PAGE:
Philadelphia, PA, February 4, 2016 - Depression can be a devastating and unremitting problem.
Researchers of a new study published in the current issue of Biological Psychiatry report successful reduction of depressive symptoms in patients using a novel non-invasive method of vagus nerve stimulation, or VNS.
Despite the growing number of medications and neurostimulation approaches available, residual symptoms may be both distressing and disabling. Traditional vagus nerve stimulation (VNS) is a neurostimulation technique that has been used to alleviate treatment-resistant symptoms of depression. Clinical trials suggested that it produced modest benefit that emerged over long periods of time. However, it was also costly and required risky neurosurgery to implant the vagal nerve stimulators.
In this new study, Drs. Peijing Rong and Jiliang Fang at the China Academy of Chinese Medical Sciences, collaborating with Jian Kong's research team at Harvard Medical School, investigated a new, modified form of VNS called transcutaneous VNS, which instead stimulates the vagus nerve through electrodes clipped onto the ear, similar to how headphones rest inside the ear.
Patients with major depressive disorder who volunteered for the study received either transcutaneous VNS or sham (placebo) VNS and underwent a functional neuroimaging scan both before and after one month of treatment.
Compared to patients who received sham VNS, the patients who received real VNS showed significant improvement of their depressive symptoms. This improvement was associated with increased functional connectivity between the default mode network and precuneus and orbital prefrontal cortex, an important network in the brain known to be altered in depression.
"The transcutaneous approach may make this treatment for depression more accessible to people with depression, providing it proves to retain the efficacy of the more direct form of vagal nerve stimulation," said Dr. John Krystal, Editor of Biological Psychiatry.
Rong added, "This non-invasive, safe and low cost method of depression treatment can significantly reduce the severity of depression in patients and shows promise for future use."
The article is "Transcutaneous Vagus Nerve Stimulation Modulates Default Mode Network in Major Depressive Disorder" by Jiliang Fang, Peijing Rong, Yang Hong, Yangyang Fan, Jun Liu, Honghong Wang, Guolei Zhang, Xiaoyan Chen, Shan Shi, Liping Wang, Rupeng Liu, Jiwon Hwang, Zhengjie Li, Jing Tao, Yang Wang, Bing Zhu, and Jian Kong (doi: 10.1016/j.biopsych.2015.03.025). The article appears in Biological Psychiatry, Volume 79, Issue 4 (February 15, 2016), published by Elsevier.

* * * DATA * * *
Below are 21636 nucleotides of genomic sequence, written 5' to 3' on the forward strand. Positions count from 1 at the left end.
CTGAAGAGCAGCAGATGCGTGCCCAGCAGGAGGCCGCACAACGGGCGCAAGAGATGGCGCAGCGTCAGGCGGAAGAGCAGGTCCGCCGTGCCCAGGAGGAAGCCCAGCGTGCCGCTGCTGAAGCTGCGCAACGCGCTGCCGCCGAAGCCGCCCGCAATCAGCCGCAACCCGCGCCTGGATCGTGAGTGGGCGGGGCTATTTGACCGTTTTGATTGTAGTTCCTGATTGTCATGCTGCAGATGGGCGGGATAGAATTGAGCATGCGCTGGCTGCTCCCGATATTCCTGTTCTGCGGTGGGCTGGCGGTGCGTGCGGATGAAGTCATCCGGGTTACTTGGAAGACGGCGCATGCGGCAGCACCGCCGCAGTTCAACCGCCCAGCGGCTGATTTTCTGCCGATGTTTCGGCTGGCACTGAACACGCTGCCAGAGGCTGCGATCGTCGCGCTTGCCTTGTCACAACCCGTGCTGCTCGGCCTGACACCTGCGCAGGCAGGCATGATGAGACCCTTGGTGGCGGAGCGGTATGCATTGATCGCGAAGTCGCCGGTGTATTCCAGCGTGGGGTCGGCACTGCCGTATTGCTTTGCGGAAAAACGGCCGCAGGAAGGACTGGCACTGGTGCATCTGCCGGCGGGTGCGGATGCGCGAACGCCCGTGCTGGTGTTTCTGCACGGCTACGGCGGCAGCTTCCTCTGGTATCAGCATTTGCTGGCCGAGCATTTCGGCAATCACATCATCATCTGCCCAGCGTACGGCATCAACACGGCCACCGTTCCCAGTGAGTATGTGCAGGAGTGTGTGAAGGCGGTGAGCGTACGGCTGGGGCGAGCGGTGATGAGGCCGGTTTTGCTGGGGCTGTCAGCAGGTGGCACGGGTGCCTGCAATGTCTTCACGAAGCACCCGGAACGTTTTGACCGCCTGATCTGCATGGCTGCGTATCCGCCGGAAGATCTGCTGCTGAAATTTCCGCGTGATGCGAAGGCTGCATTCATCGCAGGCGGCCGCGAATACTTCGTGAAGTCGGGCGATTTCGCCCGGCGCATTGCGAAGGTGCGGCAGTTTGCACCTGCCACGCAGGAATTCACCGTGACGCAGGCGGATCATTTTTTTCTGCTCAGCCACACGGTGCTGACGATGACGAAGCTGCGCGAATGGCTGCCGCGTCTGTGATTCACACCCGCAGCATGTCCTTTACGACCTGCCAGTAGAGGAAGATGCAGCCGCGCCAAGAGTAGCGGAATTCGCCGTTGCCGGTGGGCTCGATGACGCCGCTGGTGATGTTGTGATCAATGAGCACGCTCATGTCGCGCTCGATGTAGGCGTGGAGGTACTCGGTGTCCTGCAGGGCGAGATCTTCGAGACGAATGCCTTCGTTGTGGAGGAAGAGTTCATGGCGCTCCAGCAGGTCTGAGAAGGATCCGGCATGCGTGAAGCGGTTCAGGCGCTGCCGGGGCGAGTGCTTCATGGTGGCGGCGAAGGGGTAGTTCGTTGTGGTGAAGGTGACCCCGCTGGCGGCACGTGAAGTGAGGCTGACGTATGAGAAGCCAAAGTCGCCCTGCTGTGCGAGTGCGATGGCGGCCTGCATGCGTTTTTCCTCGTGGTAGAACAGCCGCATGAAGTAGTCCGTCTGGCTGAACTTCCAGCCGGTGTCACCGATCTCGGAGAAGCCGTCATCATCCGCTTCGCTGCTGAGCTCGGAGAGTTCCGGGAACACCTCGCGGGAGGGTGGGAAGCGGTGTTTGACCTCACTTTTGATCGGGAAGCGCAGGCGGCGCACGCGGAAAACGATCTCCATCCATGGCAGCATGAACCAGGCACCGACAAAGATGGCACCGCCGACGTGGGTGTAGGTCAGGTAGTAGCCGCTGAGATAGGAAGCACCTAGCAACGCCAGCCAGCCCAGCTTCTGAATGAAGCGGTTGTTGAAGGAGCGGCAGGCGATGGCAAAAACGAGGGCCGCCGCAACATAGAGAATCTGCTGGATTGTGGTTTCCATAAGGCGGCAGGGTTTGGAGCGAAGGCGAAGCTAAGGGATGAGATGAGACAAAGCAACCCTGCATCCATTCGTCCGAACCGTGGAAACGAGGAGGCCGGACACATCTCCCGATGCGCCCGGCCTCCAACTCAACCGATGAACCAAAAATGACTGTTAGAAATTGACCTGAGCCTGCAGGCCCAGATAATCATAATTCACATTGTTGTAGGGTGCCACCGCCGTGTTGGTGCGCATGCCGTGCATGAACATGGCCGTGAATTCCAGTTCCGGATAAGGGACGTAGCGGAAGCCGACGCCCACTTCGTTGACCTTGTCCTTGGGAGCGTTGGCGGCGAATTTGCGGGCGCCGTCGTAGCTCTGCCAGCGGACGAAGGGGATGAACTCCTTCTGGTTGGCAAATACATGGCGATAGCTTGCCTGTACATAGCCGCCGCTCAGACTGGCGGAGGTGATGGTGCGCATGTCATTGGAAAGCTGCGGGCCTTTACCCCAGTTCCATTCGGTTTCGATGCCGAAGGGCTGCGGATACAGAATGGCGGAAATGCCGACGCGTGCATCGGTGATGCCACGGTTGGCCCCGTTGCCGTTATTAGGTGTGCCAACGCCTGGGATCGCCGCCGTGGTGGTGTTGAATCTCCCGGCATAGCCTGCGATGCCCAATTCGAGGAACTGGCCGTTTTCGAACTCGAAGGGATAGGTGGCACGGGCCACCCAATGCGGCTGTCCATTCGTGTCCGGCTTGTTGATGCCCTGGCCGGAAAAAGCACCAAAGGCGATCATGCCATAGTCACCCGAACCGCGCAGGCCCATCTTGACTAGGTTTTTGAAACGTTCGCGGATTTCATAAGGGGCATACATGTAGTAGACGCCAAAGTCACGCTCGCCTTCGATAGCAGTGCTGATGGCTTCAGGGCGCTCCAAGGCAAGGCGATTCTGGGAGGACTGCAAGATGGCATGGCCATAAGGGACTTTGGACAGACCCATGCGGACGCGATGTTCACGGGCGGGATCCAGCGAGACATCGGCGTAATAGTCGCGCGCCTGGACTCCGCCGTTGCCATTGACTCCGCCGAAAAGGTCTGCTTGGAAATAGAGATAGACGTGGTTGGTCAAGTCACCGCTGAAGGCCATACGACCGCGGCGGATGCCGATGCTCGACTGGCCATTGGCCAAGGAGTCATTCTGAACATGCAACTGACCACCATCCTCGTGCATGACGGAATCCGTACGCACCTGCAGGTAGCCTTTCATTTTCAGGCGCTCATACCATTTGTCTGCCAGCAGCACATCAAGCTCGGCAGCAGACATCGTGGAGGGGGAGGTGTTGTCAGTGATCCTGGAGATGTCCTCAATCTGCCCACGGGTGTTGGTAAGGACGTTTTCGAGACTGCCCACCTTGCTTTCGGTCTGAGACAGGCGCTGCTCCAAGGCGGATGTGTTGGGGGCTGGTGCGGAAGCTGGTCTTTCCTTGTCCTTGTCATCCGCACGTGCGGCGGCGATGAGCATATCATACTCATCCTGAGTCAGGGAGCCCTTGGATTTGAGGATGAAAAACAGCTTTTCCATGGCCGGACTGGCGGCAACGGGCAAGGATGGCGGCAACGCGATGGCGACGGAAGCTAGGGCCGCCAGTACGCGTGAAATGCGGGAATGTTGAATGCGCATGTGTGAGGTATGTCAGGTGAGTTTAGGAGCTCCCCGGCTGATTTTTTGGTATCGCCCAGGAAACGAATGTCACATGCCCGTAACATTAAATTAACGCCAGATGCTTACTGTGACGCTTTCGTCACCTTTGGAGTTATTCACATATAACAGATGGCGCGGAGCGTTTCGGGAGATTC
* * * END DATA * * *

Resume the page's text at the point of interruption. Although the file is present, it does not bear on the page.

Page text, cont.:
Notes for editors
Full text of the article is available to credentialed journalists upon request; contact Rhiannon Bugno at +1 214 648 0880 or Biol.Psych@utsouthwestern.edu. Journalists wishing to interview the authors may contact Dr. Peijing Rong at +86 10 64089302 or email@example.com, or Dr. Jiliang Fang at +86 136 833 38202 or firstname.lastname@example.org.
The authors' affiliations, and disclosures of financial and conflicts of interests are available in the article.
John H. Krystal, M.D., is Chairman of the Department of Psychiatry at the Yale University School of Medicine, Chief of Psychiatry at Yale-New Haven Hospital, and a research psychiatrist at the VA Connecticut Healthcare System. His disclosures of financial and conflicts of interests are available here.
About Biological Psychiatry
Biological Psychiatry is the official journal of the Society of Biological Psychiatry, whose purpose is to promote excellence in scientific research and education in fields that investigate the nature, causes, mechanisms and treatments of disorders of thought, emotion, or behavior. In accord with this mission, this peer-reviewed, rapid-publication, international journal publishes both basic and clinical contributions from all disciplines and research areas relevant to the pathophysiology and treatment of major psychiatric disorders.
The journal publishes novel results of original research which represent an important new lead or significant impact on the field, particularly those addressing genetic and environmental risk factors, neural circuitry and neurochemistry, and important new therapeutic approaches. Reviews and commentaries that focus on topics of current research and interest are also encouraged.
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